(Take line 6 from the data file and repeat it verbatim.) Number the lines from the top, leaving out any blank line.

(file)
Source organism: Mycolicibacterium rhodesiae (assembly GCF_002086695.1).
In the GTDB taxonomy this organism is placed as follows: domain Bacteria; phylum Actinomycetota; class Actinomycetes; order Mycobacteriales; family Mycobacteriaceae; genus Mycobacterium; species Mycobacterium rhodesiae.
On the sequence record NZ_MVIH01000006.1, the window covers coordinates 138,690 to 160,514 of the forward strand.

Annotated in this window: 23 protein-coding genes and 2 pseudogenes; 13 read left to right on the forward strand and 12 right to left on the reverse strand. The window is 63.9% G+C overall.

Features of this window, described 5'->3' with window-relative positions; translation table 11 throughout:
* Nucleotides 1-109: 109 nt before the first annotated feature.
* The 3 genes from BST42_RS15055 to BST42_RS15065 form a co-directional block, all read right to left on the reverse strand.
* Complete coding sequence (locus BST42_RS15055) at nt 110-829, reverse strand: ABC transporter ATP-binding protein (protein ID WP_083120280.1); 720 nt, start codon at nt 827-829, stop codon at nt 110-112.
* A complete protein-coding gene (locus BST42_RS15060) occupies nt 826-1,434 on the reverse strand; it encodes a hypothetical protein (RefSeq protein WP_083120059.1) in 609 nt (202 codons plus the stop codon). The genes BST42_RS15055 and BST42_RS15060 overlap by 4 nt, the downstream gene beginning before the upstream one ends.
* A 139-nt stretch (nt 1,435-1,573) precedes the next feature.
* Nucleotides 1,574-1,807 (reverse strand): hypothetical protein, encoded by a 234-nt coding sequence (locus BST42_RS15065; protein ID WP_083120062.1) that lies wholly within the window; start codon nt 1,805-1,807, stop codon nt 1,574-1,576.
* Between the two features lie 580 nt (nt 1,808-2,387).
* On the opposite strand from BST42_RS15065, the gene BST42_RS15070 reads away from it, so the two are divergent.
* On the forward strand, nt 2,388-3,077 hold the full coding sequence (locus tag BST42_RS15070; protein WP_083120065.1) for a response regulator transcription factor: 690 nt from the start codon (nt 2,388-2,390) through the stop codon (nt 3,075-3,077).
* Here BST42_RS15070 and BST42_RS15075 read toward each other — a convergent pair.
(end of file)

* Nucleotides 1-109: 109 nt before the first annotated feature.